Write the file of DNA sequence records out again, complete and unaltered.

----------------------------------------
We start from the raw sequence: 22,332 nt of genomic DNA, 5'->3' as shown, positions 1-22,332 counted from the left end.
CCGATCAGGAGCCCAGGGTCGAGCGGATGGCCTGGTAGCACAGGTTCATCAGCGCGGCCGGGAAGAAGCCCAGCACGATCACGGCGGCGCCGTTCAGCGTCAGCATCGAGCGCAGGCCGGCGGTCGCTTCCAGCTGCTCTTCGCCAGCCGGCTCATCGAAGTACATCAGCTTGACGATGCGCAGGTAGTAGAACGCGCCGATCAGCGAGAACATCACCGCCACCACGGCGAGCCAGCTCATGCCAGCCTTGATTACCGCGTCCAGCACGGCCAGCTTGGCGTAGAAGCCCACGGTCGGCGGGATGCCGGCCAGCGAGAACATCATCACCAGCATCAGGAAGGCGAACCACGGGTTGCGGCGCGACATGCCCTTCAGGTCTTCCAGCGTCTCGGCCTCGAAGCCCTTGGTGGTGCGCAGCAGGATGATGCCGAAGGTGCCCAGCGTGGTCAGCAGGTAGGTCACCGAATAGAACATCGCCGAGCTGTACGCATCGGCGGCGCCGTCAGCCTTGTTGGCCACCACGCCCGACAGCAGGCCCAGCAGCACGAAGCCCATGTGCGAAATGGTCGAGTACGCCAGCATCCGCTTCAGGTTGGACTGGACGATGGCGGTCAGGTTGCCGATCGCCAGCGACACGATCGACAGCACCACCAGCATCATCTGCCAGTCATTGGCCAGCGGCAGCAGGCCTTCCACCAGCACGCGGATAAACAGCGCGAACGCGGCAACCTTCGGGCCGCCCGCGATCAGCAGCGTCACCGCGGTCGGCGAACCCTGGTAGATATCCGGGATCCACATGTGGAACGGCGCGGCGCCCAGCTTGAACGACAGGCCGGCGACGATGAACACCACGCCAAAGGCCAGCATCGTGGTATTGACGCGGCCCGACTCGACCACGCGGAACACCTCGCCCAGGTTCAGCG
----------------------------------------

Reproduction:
We start from the raw sequence: 22,332 nt of genomic DNA, 5'->3' as shown, positions 1-22,332 counted from the left end.
CCGATCAGGAGCCCAGGGTCGAGCGGATGGCCTGGTAGCACAGGTTCATCAGCGCGGCCGGGAAGAAGCCCAGCACGATCACGGCGGCGCCGTTCAGCGTCAGCATCGAGCGCAGGCCGGCGGTCGCTTCCAGCTGCTCTTCGCCAGCCGGCTCATCGAAGTACATCAGCTTGACGATGCGCAGGTAGTAGAACGCGCCGATCAGCGAGAACATCACCGCCACCACGGCGAGCCAGCTCATGCCAGCCTTGATTACCGCGTCCAGCACGGCCAGCTTGGCGTAGAAGCCCACGGTCGGCGGGATGCCGGCCAGCGAGAACATCATCACCAGCATCAGGAAGGCGAACCACGGGTTGCGGCGCGACATGCCCTTCAGGTCTTCCAGCGTCTCGGCCTCGAAGCCCTTGGTGGTGCGCAGCAGGATGATGCCGAAGGTGCCCAGCGTGGTCAGCAGGTAGGTCACCGAATAGAACATCGCCGAGCTGTACGCATCGGCGGCGCCGTCAGCCTTGTTGGCCACCACGCCCGACAGCAGGCCCAGCAGCACGAAGCCCATGTGCGAAATGGTCGAGTACGCCAGCATCCGCTTCAGGTTGGACTGGACGATGGCGGTCAGGTTGCCGATCGCCAGCGACACGATCGACAGCACCACCAGCATCATCTGCCAGTCATTGGCCAGCGGCAGCAGGCCTTCCACCAGCACGCGGATAAACAGCGCGAACGCGGCAACCTTCGGGCCGCCCGCGATCAGCAGCGTCACCGCGGTCGGCGAACCCTGGTAGATATCCGGGATCCACATGTGGAACGGCGCGGCGCCCAGCTTGAACGACAGGCCGGCGACGATGAACACCACGCCAAAGGCCAGCATCGTGGTATTGACGCGGCCCGACTCGACCACGCGGAACACCTCGCCCAGGTTCAGCG